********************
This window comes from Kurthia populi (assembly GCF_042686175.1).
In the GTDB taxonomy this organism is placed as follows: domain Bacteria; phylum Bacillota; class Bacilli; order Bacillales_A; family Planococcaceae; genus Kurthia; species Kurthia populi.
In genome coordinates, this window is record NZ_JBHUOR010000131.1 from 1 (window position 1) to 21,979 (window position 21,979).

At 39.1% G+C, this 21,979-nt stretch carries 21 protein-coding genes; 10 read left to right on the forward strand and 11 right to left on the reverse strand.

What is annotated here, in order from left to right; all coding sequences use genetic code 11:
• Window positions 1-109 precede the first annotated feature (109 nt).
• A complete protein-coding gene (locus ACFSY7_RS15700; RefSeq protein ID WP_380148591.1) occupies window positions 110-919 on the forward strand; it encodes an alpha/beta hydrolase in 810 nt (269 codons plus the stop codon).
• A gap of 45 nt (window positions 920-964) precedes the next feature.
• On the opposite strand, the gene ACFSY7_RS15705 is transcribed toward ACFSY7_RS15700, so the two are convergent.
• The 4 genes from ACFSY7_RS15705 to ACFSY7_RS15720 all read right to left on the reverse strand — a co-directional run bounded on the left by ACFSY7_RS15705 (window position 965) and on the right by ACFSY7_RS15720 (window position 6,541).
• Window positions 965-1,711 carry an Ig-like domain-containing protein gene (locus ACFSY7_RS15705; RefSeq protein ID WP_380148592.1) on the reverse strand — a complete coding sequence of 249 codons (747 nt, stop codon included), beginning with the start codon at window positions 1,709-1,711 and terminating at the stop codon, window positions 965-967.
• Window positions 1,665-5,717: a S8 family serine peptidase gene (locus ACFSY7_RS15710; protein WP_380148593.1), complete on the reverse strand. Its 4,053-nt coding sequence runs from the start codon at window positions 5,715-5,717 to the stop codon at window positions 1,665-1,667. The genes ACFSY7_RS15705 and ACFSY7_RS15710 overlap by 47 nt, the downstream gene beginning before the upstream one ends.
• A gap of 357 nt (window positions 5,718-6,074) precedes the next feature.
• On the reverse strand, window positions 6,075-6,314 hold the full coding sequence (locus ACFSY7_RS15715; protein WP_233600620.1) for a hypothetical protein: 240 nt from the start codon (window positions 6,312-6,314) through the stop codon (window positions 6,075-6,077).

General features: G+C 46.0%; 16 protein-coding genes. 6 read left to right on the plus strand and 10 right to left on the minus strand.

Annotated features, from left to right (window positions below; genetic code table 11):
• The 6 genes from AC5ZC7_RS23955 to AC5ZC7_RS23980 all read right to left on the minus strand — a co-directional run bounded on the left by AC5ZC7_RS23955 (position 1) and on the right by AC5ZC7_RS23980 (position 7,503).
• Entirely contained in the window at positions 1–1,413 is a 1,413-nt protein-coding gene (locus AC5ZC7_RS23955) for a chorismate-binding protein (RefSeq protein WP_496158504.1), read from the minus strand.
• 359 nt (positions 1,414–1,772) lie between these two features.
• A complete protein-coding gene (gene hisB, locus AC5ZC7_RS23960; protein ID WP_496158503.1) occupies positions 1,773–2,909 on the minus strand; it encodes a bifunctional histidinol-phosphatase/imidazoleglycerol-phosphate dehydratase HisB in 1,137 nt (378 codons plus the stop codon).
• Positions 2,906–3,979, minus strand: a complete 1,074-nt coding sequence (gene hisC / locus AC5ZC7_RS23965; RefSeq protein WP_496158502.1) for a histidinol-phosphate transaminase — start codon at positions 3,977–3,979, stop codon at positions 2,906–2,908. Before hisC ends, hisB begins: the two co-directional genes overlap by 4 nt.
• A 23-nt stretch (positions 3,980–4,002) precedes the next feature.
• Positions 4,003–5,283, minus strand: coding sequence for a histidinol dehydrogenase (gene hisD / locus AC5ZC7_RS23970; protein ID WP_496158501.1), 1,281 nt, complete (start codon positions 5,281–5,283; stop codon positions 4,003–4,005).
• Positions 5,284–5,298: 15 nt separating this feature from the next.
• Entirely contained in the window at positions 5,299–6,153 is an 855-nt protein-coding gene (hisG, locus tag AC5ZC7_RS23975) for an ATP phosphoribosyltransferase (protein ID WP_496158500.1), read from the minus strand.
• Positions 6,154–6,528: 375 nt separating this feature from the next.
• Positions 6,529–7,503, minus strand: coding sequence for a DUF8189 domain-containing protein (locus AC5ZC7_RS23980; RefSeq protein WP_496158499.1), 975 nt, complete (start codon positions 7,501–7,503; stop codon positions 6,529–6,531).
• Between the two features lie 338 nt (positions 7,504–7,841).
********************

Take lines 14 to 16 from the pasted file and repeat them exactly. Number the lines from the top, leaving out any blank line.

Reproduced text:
• On the reverse strand, window positions 6,075-6,314 hold the full coding sequence (locus ACFSY7_RS15715; protein WP_233600620.1) for a hypothetical protein: 240 nt from the start codon (window positions 6,312-6,314) through the stop codon (window positions 6,075-6,077).

General features: G+C 46.0%; 16 protein-coding genes. 6 read left to right on the plus strand and 10 right to left on the minus strand.

Annotated features, from left to right (window positions below; genetic code table 11):